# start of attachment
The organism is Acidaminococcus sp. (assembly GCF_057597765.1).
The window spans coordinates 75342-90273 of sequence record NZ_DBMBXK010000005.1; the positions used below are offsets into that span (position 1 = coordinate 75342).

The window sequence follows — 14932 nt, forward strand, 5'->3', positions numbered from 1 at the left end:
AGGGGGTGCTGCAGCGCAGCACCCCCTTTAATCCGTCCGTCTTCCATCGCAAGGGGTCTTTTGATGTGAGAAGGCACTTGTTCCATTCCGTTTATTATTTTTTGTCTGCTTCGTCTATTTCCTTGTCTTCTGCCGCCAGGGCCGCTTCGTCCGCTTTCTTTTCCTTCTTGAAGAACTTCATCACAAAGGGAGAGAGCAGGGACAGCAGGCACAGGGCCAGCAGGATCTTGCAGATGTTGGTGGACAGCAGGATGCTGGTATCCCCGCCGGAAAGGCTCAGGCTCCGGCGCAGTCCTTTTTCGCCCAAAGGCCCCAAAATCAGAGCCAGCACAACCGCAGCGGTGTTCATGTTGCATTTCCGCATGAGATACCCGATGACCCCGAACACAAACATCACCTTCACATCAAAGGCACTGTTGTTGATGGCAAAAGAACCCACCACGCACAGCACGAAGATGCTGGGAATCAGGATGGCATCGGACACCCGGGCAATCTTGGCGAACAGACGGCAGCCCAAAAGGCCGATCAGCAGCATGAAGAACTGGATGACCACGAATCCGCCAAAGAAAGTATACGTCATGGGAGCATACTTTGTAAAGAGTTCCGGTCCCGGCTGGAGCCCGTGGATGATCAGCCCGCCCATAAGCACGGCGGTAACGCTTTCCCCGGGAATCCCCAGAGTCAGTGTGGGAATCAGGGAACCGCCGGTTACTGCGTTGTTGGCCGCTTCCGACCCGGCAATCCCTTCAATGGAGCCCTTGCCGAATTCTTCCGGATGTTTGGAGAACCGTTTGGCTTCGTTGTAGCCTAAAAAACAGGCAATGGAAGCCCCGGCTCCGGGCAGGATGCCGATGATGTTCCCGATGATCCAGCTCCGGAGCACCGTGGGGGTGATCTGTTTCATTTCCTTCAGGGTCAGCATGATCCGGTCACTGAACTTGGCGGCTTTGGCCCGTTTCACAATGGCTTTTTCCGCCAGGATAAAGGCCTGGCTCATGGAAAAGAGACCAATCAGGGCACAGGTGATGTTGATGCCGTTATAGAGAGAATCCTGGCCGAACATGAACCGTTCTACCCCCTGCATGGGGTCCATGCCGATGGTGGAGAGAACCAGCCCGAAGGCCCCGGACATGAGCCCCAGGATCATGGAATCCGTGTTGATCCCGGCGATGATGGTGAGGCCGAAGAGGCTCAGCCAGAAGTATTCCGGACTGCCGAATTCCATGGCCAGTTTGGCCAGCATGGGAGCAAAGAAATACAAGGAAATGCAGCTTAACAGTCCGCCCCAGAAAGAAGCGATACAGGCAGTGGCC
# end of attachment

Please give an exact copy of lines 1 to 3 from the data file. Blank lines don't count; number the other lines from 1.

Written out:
The organism is Acidaminococcus sp. (assembly GCF_057597765.1).
The window spans coordinates 75342-90273 of sequence record NZ_DBMBXK010000005.1; the positions used below are offsets into that span (position 1 = coordinate 75342).

The window sequence follows — 14932 nt, forward strand, 5'->3', positions numbered from 1 at the left end: